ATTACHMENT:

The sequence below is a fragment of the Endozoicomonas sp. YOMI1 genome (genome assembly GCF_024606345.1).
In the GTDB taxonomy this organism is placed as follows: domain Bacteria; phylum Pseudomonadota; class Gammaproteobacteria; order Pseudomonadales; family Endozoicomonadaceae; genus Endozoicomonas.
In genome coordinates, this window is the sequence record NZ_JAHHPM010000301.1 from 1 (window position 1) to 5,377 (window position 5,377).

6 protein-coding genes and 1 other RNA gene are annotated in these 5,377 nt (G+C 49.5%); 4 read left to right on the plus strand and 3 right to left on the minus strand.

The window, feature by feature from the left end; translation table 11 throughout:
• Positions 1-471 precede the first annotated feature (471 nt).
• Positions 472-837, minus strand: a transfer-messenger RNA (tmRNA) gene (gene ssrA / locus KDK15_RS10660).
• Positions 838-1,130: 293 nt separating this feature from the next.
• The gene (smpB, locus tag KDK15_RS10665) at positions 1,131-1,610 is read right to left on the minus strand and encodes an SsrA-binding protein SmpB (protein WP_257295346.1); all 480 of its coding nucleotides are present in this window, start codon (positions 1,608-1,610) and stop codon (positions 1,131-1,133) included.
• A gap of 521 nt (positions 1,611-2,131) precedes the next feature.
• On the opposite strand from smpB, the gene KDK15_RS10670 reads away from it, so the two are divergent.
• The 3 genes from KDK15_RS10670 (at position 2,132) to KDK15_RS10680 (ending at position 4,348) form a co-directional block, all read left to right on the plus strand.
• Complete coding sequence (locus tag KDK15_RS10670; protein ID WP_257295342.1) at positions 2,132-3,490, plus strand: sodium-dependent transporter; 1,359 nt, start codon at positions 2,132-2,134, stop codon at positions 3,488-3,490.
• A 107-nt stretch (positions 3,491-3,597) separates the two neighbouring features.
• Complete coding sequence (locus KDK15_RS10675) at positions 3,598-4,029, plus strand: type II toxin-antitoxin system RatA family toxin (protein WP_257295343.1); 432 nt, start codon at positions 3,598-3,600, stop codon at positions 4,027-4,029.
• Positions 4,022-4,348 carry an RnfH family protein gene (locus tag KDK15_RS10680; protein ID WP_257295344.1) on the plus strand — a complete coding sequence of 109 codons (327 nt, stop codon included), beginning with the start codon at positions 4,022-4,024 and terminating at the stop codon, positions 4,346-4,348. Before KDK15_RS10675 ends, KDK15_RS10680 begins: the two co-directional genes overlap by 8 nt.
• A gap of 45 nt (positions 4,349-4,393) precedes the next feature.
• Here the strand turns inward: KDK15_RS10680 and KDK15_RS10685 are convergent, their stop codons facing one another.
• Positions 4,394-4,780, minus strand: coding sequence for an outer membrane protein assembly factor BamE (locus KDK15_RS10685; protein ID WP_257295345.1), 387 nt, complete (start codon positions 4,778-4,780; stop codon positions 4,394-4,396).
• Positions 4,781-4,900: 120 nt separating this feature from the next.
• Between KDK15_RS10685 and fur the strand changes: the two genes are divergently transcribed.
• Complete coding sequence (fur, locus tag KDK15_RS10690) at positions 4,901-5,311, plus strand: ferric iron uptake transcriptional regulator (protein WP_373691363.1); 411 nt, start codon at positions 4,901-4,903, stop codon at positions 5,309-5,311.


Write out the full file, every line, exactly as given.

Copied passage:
The sequence below is a fragment of the Endozoicomonas sp. YOMI1 genome (genome assembly GCF_024606345.1).
In the GTDB taxonomy this organism is placed as follows: domain Bacteria; phylum Pseudomonadota; class Gammaproteobacteria; order Pseudomonadales; family Endozoicomonadaceae; genus Endozoicomonas.
In genome coordinates, this window is the sequence record NZ_JAHHPM010000301.1 from 1 (window position 1) to 5,377 (window position 5,377).

6 protein-coding genes and 1 other RNA gene are annotated in these 5,377 nt (G+C 49.5%); 4 read left to right on the plus strand and 3 right to left on the minus strand.

The window, feature by feature from the left end; translation table 11 throughout:
• Positions 1-471 precede the first annotated feature (471 nt).
• Positions 472-837, minus strand: a transfer-messenger RNA (tmRNA) gene (gene ssrA / locus KDK15_RS10660).
• Positions 838-1,130: 293 nt separating this feature from the next.
• The gene (smpB, locus tag KDK15_RS10665) at positions 1,131-1,610 is read right to left on the minus strand and encodes an SsrA-binding protein SmpB (protein WP_257295346.1); all 480 of its coding nucleotides are present in this window, start codon (positions 1,608-1,610) and stop codon (positions 1,131-1,133) included.
• A gap of 521 nt (positions 1,611-2,131) precedes the next feature.
• On the opposite strand from smpB, the gene KDK15_RS10670 reads away from it, so the two are divergent.
• The 3 genes from KDK15_RS10670 (at position 2,132) to KDK15_RS10680 (ending at position 4,348) form a co-directional block, all read left to right on the plus strand.
• Complete coding sequence (locus tag KDK15_RS10670; protein ID WP_257295342.1) at positions 2,132-3,490, plus strand: sodium-dependent transporter; 1,359 nt, start codon at positions 2,132-2,134, stop codon at positions 3,488-3,490.
• A 107-nt stretch (positions 3,491-3,597) separates the two neighbouring features.
• Complete coding sequence (locus KDK15_RS10675) at positions 3,598-4,029, plus strand: type II toxin-antitoxin system RatA family toxin (protein WP_257295343.1); 432 nt, start codon at positions 3,598-3,600, stop codon at positions 4,027-4,029.
• Positions 4,022-4,348 carry an RnfH family protein gene (locus tag KDK15_RS10680; protein ID WP_257295344.1) on the plus strand — a complete coding sequence of 109 codons (327 nt, stop codon included), beginning with the start codon at positions 4,022-4,024 and terminating at the stop codon, positions 4,346-4,348. Before KDK15_RS10675 ends, KDK15_RS10680 begins: the two co-directional genes overlap by 8 nt.
• A gap of 45 nt (positions 4,349-4,393) precedes the next feature.
• Here the strand turns inward: KDK15_RS10680 and KDK15_RS10685 are convergent, their stop codons facing one another.
• Positions 4,394-4,780, minus strand: coding sequence for an outer membrane protein assembly factor BamE (locus KDK15_RS10685; protein ID WP_257295345.1), 387 nt, complete (start codon positions 4,778-4,780; stop codon positions 4,394-4,396).
• Positions 4,781-4,900: 120 nt separating this feature from the next.
• Between KDK15_RS10685 and fur the strand changes: the two genes are divergently transcribed.
• Complete coding sequence (fur, locus tag KDK15_RS10690) at positions 4,901-5,311, plus strand: ferric iron uptake transcriptional regulator (protein WP_373691363.1); 411 nt, start codon at positions 4,901-4,903, stop codon at positions 5,309-5,311.